Barcelona MotoGP Test Times: Quartararo Fastest As Riders Work On Aero And Settings

Fabio Quartararo ended the Monday test at Barcelona as fastest, with a time that was nearly three quarters of a second faster than his fastest lap on Sunday. Pecco Bagnaia ended the day in second, just four thousandths off the time of Quartararo, while Johann Zarco was third fastest, and Aleix Espargaro was fourth fastest.

Not too much should be read into the times. Track conditions on a Monday after a race are always much better than on race day, with nobody having removed the Michelin rubber laid down during the race. In Barcelona, where the track has very low grip, the additional grip was almost welcome, making the track feel almost like a normal circuit. The downside of course is that it makes comparisons with the data and feeling of Sunday difficult, though the data itself is still valuable.

With 11 races left in the MotoGP season, this was the test used to evaluate aero for the remainder of 2022. Aprilia, Ducati, Honda, and Suzuki had all brought aero updates, while Yamaha and KTM went back to retest the two options they have already used this year. For Fabio Quartararo, it was a chance to try the new low downforce aero he had debuted at Mugello, but the test merely reconfirmed his decision to ditch the new aero for the race in Italy. They lost too much to wheelie in acceleration than they gained on the straight on top speed.

Similarly, the KTM riders stuck with their aero update already used this year, which consisted of removing the side pods to reduce the resistance to turning.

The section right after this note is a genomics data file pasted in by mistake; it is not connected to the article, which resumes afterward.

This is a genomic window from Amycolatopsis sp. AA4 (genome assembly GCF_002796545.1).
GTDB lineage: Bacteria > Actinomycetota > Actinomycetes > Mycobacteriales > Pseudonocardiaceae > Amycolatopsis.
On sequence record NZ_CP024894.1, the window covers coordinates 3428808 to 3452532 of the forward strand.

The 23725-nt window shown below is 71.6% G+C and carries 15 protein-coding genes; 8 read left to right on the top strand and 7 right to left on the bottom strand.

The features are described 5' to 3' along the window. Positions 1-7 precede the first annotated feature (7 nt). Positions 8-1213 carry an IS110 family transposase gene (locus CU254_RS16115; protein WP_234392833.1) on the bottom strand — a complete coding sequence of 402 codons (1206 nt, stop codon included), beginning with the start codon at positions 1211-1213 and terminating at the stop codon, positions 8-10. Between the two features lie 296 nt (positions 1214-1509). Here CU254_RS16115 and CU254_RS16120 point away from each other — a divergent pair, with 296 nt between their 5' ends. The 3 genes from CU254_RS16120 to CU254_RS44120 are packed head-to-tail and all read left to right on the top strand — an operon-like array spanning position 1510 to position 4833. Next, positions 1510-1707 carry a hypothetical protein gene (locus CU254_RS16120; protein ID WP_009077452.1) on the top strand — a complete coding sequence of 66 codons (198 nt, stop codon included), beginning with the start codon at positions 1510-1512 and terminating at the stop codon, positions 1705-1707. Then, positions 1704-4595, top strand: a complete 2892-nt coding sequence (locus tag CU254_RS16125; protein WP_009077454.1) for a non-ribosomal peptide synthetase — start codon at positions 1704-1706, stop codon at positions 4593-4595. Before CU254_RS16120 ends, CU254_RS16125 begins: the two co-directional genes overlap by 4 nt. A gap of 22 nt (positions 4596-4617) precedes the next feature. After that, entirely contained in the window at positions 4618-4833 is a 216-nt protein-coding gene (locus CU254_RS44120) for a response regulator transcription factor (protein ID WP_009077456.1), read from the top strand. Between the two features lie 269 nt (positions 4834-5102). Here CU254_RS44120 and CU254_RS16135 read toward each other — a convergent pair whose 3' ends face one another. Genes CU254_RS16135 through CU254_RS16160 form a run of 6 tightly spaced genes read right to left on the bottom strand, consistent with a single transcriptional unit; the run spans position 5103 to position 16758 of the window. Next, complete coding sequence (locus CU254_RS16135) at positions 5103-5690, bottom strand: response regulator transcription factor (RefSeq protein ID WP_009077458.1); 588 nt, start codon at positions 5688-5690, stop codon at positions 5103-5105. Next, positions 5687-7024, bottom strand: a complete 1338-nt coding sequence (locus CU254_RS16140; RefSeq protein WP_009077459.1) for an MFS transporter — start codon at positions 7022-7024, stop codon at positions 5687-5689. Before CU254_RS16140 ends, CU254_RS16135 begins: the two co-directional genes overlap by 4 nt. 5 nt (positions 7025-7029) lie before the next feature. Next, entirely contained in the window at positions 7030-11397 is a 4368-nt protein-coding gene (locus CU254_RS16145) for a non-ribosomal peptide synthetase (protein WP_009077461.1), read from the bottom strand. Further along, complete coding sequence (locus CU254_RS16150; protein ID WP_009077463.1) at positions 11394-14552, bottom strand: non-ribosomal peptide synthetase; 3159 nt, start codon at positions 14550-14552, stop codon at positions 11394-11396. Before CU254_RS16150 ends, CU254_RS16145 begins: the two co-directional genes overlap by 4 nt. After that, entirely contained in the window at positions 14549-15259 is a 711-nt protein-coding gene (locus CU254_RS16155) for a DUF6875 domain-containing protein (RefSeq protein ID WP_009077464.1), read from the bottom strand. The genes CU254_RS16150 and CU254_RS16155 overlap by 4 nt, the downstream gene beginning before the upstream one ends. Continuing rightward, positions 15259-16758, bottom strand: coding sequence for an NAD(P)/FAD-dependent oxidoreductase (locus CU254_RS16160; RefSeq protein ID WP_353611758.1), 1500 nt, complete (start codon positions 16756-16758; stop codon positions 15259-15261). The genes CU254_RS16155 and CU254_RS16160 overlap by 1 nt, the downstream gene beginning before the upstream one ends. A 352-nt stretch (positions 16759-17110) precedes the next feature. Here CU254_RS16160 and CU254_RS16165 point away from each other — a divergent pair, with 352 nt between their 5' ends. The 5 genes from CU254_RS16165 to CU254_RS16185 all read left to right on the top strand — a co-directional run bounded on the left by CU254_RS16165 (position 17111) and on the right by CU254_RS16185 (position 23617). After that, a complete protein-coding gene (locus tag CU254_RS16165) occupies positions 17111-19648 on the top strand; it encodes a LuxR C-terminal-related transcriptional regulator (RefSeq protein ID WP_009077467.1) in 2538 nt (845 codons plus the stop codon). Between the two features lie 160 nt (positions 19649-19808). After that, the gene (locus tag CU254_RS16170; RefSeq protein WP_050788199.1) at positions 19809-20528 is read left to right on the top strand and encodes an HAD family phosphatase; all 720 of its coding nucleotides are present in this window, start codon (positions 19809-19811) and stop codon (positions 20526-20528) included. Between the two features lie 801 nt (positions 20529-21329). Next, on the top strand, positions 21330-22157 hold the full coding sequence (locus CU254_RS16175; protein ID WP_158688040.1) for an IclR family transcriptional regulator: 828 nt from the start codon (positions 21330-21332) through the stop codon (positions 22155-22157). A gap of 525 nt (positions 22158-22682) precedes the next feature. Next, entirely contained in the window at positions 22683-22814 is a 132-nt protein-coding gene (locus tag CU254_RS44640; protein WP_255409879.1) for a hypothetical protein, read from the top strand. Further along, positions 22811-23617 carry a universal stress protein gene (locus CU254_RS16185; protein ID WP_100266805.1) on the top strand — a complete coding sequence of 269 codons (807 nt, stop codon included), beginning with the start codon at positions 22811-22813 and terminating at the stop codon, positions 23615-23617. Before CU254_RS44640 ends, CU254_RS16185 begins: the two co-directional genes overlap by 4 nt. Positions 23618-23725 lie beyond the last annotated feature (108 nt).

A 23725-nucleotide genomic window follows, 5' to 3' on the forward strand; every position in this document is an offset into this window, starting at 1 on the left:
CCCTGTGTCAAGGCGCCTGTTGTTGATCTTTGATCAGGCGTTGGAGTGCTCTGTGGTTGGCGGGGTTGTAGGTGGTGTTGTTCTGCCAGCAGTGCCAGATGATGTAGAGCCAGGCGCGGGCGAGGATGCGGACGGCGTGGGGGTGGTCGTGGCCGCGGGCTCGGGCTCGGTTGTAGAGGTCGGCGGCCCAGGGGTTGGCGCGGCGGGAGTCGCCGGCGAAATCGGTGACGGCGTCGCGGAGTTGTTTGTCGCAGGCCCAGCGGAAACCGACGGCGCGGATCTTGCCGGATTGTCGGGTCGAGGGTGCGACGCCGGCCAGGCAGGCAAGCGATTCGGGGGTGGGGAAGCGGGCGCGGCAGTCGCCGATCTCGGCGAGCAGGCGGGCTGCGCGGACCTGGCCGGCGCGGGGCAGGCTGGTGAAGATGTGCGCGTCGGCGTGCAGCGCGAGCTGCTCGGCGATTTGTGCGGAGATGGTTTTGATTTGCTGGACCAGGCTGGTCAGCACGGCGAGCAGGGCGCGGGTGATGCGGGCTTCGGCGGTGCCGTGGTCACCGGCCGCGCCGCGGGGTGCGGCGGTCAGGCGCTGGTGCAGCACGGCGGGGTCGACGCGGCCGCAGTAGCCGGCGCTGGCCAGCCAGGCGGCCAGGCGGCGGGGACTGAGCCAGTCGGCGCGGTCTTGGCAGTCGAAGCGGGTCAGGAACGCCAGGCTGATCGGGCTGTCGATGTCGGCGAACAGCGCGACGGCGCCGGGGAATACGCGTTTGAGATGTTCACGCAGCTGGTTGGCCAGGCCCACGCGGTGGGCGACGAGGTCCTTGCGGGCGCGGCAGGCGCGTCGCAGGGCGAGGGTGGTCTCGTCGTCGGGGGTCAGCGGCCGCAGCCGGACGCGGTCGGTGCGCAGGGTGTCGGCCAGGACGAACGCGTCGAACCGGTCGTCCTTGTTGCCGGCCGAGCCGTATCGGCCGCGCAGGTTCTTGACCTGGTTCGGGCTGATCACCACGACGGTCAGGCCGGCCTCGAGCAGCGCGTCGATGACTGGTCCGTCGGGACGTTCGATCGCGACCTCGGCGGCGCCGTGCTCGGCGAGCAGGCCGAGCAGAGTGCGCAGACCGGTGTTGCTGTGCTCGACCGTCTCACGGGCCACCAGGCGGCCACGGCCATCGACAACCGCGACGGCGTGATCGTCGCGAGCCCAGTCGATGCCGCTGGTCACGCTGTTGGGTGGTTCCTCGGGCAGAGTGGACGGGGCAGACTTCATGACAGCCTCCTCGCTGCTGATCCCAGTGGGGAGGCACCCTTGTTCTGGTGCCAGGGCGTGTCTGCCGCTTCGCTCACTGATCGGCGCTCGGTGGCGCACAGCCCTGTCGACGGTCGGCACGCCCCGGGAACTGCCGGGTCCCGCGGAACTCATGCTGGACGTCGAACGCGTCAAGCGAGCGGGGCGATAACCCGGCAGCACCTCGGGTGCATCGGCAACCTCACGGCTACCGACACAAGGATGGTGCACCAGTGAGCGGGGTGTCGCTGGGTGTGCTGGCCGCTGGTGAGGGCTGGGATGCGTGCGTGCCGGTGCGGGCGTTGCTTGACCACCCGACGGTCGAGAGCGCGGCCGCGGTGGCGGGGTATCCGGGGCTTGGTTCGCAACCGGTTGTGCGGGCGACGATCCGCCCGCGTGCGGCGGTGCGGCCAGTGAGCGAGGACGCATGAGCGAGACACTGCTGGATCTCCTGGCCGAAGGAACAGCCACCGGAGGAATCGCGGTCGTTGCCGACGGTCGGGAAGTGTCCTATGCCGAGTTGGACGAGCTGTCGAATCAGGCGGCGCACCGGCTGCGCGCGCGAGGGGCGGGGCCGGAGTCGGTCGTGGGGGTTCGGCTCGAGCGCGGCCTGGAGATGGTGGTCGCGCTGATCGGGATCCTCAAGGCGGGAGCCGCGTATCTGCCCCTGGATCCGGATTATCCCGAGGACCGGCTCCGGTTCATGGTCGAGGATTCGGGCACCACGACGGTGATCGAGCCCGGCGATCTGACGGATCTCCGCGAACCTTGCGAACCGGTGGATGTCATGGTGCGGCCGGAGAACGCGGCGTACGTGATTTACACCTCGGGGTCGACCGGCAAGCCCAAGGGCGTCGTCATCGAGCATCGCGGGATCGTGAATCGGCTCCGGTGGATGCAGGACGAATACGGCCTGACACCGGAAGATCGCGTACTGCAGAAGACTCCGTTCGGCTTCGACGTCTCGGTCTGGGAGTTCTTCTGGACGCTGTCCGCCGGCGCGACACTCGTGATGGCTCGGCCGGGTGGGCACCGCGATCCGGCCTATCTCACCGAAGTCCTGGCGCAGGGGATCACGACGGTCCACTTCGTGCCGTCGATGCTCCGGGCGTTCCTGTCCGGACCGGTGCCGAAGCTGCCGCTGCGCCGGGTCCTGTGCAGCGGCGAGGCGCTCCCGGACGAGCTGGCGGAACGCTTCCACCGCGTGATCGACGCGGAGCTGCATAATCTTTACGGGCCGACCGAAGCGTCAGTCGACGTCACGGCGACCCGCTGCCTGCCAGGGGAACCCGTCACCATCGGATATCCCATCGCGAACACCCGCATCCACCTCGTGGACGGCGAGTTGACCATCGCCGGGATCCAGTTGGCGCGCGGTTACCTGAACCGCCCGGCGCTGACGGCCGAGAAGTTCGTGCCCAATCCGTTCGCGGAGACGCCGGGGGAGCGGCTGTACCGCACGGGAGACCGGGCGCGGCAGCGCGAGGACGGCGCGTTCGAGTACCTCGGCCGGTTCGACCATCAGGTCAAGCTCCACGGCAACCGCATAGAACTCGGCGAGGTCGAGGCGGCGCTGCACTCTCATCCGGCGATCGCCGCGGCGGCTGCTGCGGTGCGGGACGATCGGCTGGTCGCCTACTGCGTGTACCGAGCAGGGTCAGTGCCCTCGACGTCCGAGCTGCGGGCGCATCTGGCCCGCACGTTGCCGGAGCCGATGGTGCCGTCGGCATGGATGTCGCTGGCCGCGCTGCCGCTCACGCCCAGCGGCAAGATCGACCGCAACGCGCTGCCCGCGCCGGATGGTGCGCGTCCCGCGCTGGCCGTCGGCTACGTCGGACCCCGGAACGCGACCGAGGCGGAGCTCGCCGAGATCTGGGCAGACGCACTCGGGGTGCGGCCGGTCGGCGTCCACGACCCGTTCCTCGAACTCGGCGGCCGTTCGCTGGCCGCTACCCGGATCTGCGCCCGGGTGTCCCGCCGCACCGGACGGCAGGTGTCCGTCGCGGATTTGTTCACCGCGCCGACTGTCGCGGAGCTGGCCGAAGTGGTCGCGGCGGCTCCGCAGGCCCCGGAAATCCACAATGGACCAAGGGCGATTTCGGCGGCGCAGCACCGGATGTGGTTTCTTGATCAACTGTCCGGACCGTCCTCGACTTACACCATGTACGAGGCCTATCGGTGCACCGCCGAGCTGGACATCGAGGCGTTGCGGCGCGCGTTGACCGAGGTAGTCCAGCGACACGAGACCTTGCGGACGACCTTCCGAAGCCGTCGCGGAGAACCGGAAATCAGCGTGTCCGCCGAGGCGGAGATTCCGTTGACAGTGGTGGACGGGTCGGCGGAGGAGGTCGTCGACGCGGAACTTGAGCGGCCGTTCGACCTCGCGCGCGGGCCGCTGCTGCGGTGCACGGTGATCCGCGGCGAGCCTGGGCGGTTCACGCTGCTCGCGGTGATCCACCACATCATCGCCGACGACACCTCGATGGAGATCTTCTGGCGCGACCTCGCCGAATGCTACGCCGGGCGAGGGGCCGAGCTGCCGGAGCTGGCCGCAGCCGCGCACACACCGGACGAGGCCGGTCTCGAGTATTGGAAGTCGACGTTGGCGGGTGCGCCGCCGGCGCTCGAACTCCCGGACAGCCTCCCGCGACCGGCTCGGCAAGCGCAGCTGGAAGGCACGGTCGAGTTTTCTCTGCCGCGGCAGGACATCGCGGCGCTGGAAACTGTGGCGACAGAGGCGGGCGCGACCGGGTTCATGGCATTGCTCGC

Aprilia brought the biggest update, a new fairing with a wider bottom half and a longitudinal ridge. Though the Aprilia riders did not speak after the test, we can assume that the new fairing is to help produce ground force in the corner and perhaps function like side pods, perhaps pre-empting any attempt at restricting aero add-ons.

Aleix Espargaro also tried the tail wing and aerofoil-style tail section Lorenzo Savadori tested at Mugello.

Suzuki also brought a new fairing, which Joan Mir tested alone, Alex Rins ruled out due to a fractured wrist. Mir was positive, and told us it helped reduce wheelie, and that on the basis of his feeling in the test, he would be keen to have it for the Sachsenring, where wheelie is a big problem.

Ducati brought a revised version of the 2022 fairing, already being used by the factory and Pramac riders. The fairing is slightly larger than GP22 version, providing a fraction more protection while still making the bike easy to turn, and even helping with top speed.

Enea Bastianini also tried the new fairing, and was keen to use it on his GP21. He felt it would work well at tracks with fast changes of direction, saying that it would be well-suited to a track like Silverstone. He had no idea whether he would get the fairing after the summer or not, however.

Honda also had a new aero package, a lower downforce package which Pol Espargaro tested. That helped with the wind, Espargaro said. Espargaro also tested the swingarm and chassis used by Taka Nakagami this weekend, confirming that the differences were small.

Apart from aero, there were swingarms and frames also being tried, as well as a lot of setup changes. At KTM, they were working with different front fork setups in the pursuit of more feel and confidence. For Remy Gardner, they found a better feeling by torquing a bolt at the rear of the bike to improve the feeling at the front. Gardner would not be drawn on precisely which bolt it was.